I'm about five miles from downtown Bern in a light industrial
park. A block away a freeway and train line runs side by side.
I'm standing outside chocolatier Gysi's head office and factory
and am having the hardest time trying to cram both buildings
into the same picture. It isn't possible so the picture accompanying
this story shows only the three-story factory. Not visible in
the picture and to the left of the factory is a salmon-colored,
two-story building housing the corporate offices. A three-foot
tall sign near the front entrance lets visitors know they have
the right place. Entering the building one can't help but notice
the large 12-foot tall tree planted in a huge copper kettle.
The reception area is on the second floor.
My contact person is Louise Gysi-de Bruin, who heads international
sales. The visit turns out to be very enjoyable thanks to the
delightful Gysi-de Bruin, who along with answering questions,
gives me a top to bottom tour of the offices and factory.
Before my visit I dropped by several supermarkets and had a look
at all the candy displays. I couldn't find a single item with
Gysi's name on it. Thus my first question to Gysi-de Bruin, "why
can't I find your chocolate in any stores?" It turns out
the bulk of the company's business is private label. For example:
ever been to Harrods in London or Marks & Spencer, the big
department store chain in England? Guess who makes those chocolates
bearing the Harrods and Marks & Spencer name?
Walter Gysi, father of current CEO Peter Gysi, founded the company
in 1935. The head office building formerly housed offices and
machinery of a printing company and is a listed (historic) structure.
Roughly 100 people work here. Employee parking is tight thanks
to several new office buildings having sprung up across the street.
Effective August 1st smoking isn't allowed on the premises, there's
covered parking for commuting cyclists, no formal dress code,
no cafeteria but, a nice bright break room for employees. I even
spot a Ping-Pong table on the patio of the break room.
Bern's airport is twenty minutes away (by car) and it's a five-minute
train ride to Bern's city center. When Gysi moved here in 1948
from downtown Bern, the area was undeveloped with Gysi the industrial
park's first occupant-now it's full with the surrounding area
being closed in with apartment buildings. Any employee perks?
Substantial discounts at the factory store, which is located
on the premises and open to the public.
My request to see CEO Peter Gysi's second floor office turns
out to be a an easy one to fulfill. Why? Oh I don't know, it
might have something to do with the fact he's married to the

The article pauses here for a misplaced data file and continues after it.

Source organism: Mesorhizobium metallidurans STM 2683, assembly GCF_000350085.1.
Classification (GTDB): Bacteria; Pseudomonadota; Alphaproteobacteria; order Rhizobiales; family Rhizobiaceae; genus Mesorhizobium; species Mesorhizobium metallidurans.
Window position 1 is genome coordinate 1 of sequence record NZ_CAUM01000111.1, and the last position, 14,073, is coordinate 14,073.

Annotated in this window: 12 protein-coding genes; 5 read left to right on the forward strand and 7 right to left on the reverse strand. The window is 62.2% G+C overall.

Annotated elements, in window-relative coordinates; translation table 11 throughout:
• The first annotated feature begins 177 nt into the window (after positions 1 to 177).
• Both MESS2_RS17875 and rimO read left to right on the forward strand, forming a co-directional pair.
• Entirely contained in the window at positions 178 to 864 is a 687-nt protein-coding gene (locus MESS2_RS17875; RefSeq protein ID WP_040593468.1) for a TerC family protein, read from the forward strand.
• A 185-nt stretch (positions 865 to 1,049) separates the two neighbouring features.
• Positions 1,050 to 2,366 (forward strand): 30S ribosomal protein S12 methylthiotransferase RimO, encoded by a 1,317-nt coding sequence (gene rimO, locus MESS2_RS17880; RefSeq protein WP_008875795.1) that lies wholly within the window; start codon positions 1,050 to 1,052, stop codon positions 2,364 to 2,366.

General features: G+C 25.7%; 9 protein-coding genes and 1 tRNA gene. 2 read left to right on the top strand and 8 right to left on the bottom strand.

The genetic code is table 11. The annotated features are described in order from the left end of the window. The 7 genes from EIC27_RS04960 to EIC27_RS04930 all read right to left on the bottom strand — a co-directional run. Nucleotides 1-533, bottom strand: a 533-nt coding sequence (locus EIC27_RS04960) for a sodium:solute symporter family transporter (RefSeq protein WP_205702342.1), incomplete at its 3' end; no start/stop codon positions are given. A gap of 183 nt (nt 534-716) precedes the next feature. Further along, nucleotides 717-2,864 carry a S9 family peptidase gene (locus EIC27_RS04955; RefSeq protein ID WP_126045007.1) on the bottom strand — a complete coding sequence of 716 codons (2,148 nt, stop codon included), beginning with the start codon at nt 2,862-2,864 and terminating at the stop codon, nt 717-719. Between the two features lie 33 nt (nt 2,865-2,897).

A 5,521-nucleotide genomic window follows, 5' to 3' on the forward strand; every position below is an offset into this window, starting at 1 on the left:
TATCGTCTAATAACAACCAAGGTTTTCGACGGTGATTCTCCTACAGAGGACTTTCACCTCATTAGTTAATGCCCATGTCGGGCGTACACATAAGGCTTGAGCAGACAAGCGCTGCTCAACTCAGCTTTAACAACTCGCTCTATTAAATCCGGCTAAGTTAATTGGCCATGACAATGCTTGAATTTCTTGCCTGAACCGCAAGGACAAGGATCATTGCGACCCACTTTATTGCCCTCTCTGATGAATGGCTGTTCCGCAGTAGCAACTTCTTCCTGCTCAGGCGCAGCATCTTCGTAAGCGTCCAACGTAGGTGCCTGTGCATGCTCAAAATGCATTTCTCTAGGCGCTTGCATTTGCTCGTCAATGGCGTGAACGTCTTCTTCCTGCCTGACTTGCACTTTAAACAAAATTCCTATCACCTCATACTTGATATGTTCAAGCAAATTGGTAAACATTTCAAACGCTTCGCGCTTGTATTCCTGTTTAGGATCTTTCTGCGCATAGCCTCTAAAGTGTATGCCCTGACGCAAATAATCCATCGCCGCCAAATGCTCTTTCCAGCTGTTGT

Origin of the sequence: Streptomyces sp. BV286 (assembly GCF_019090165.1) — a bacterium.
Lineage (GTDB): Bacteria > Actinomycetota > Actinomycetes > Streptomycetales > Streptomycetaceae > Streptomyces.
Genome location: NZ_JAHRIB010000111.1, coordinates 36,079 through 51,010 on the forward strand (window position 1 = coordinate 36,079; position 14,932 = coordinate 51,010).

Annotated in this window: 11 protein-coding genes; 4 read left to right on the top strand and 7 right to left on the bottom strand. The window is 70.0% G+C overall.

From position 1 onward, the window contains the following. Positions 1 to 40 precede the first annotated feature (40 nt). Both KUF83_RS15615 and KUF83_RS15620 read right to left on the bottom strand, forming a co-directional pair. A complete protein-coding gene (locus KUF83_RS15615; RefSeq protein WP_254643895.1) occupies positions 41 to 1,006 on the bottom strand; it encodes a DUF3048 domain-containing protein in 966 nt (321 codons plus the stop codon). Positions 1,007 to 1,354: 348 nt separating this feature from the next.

woman who's showing me around. Gysi sits behind an L-shaped table.
I note the laptop, family pictures, palm tree (real) and hardwood
floor. The five-framed scenic pictures hanging on the walls look
familiar. Since I grew up in Arizona they should look familiar---they're
pictures of the Grand Canyon taken by Gysi. What's the view out
his window? An unexciting view of the street.
Louise Gysi-de Bruin has chocolate in her veins. The Dutch born
woman comes from a family of chocolate makers. How did Louise
and Peter meet? At a chocolate convention. I always like to ask
the person I'm meeting with their commute time. In New York City
an answer of two hours-each way, was the norm. Peter and Louise
Gysi have a much, much shorter commute time thanks to the fact
they live in an apartment above the factory. Can you imagine
the fun their three kids (now adults) had growing up above a
chocolate factory? The glorious smells and the opportunities
to sneak down for a sweet.
Though it's summer
and most of the factory is shut down, several sections are in
operation. Quality control is important and part of Gysi-de Bruin's
job (she's an official company chocolate taster) involves sampling
the chocolate. As we walk along the various conveyor belts laden
with assorted chocolates she periodically picks one up and slowly
bites into it before eating. I'm invited to do the same but my
method is different-I pretty much swallow the thing whole at
once. We pass a large walk-in cooler. It's locked. "What's
in there?" I ask. "It's where we keep the liqueur",
Gysi-de Bruin answers. It's kept locked not for security purposes
but for safety and insurance reasons. Why? It's 50% proof alcohol
-meaning it's highly flammable.
Gysi-de Bruin weighs my bike down with a sampling of goodies.
The pralines and truffles get the two thumbs up.